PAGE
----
In Botswana and South Africa, two countries severely affected by the HIV epidemic, evidence has been collected suggesting that HIV is subject to a kind of tradeoff: the virus may develop resistance to patients’ natural immunity, but does so at the cost of decreased virulence. This finding, the result of a study of two populations with contrasting HIV histories, is raising hopes that wider application of antiretroviral therapy may increase pressure of HIV, causing it to develop additional resistance—and grow even less virulent.

Across Botswana and South Africa, over 2,000 women with chronic HIV infection participated in a study that focused on the protection offered by HLA-B*57, a gene that expresses a human leukocyte antigen (HLA) associated with slower progression of HIV toward AIDS. HLAs enable the immune system to differentiate between the human body’s proteins and the proteins of pathogens.

The study, which was led by researchers from the University of Oxford, showed that in Botswana, where HIV has evolved to adapt to HLA-B*57 more than in South Africa, patients no longer benefit from the gene’s protective effect. However, the research team’s data show that the cost of this adaptation to HIV is that its ability to replicate is significantly reduced, therefore making the virus less virulent.

This finding was presented December 1 in the Proceedings of the National Academy of Sciences, in an article entitled, “Impact of HLA-driven HIV adaptation on virulence in populations of high HIV seroprevalence.”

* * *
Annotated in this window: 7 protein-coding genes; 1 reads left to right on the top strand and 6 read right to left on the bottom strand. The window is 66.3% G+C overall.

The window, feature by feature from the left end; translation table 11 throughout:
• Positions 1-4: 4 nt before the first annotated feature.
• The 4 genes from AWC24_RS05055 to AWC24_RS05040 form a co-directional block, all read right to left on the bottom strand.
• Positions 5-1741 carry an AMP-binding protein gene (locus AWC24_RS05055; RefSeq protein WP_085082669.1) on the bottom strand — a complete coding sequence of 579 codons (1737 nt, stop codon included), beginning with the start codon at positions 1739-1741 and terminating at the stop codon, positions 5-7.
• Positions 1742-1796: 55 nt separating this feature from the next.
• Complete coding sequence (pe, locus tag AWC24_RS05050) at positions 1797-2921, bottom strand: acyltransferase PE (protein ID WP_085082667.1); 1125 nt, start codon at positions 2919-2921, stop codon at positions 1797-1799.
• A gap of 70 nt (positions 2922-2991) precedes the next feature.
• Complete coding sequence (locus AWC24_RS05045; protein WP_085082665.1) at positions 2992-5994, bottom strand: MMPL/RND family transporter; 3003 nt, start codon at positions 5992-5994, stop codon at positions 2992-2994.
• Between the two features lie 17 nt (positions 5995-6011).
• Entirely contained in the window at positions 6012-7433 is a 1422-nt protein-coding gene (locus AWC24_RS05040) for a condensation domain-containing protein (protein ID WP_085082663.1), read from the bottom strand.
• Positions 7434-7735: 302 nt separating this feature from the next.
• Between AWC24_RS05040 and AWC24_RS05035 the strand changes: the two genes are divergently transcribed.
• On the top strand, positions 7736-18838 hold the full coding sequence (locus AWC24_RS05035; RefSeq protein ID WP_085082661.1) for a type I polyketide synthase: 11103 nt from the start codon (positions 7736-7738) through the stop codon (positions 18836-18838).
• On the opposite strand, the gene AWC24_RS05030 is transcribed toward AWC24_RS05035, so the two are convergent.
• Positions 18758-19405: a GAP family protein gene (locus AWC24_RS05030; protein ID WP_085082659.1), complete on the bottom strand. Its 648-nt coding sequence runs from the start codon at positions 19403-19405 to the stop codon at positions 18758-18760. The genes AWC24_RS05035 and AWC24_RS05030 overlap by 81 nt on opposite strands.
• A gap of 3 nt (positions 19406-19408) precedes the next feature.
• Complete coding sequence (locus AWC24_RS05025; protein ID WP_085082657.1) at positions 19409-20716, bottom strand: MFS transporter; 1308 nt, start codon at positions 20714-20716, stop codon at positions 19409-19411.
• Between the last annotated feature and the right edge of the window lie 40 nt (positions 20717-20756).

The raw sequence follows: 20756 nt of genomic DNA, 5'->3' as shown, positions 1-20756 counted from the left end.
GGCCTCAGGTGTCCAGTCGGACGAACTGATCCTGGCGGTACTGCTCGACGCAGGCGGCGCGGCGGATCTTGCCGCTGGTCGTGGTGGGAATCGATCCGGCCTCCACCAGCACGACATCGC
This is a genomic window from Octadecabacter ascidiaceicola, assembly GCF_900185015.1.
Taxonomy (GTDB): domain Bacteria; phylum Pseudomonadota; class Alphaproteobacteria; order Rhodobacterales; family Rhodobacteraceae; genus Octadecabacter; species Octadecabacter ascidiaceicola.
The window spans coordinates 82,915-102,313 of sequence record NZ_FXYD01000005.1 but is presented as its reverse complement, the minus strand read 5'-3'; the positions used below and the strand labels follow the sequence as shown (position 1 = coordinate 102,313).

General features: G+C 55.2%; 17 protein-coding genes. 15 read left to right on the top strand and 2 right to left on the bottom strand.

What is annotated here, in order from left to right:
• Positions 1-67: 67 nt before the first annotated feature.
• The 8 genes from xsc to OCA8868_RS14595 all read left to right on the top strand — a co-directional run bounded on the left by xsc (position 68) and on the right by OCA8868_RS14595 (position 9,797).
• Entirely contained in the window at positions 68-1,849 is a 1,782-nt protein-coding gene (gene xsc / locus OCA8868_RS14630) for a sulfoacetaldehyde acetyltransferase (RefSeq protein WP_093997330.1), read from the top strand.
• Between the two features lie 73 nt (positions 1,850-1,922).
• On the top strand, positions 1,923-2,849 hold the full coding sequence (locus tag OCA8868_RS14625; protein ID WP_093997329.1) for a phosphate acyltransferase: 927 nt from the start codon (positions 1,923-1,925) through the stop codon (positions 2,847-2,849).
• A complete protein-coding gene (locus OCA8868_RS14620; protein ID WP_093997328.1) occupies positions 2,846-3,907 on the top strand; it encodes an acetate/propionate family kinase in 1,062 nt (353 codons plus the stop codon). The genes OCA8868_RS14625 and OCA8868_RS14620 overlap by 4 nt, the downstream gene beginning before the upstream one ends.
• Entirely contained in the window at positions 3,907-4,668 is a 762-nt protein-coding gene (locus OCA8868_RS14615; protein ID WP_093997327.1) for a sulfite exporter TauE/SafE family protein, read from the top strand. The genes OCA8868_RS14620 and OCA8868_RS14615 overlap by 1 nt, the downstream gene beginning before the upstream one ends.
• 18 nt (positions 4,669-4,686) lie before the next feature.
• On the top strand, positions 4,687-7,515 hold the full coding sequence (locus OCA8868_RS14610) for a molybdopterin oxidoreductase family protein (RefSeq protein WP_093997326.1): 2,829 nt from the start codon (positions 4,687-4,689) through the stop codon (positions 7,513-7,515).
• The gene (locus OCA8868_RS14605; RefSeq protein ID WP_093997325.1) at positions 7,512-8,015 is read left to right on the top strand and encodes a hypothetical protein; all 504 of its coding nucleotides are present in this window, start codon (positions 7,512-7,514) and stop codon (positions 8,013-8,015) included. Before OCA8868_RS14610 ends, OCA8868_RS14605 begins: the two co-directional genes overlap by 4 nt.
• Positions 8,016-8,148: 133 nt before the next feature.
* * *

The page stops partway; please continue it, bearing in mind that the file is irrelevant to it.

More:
“In Botswana, where the epidemic started earlier and adult seroprevalence has been higher, HIV adaptation to HLA including HLA-B*57/58:01 is greater compared with South Africa (P = 7 × 10−82), the protective effect of HLA-B*57/58:01 is absent (P = 0.0002), and population viral replicative capacity is lower (P = 0.03),” wrote the authors. “These data suggest that viral evolution is occurring relatively rapidly, and that adaptation of HIV to the most protective HLA alleles may contribute to a lowering of viral replication capacity at the population level, and a consequent reduction in HIV virulence over time.”

The research team, which included scientists from South Africa, Canada, Tokyo, Harvard University and Microsoft Research, also considered the impact of antiretroviral therapy on HIV virulence: “Models developed here suggest distinct benefits of ART, in addition to reducing HIV disease and transmission, in driving declines in HIV virulence over the course of the epidemic, thereby accelerating the effects of HLA-mediated viral adaptation.”

Lead scientist, Professor Phillip Goulder from the University of Oxford, said, “This research highlights the fact that HIV adaptation to the most effective immune responses we can make against it comes at a significant cost to its ability to replicate. Anything we can do to increase the pressure on HIV in this way may allow scientists to reduce the destructive power of HIV over time.”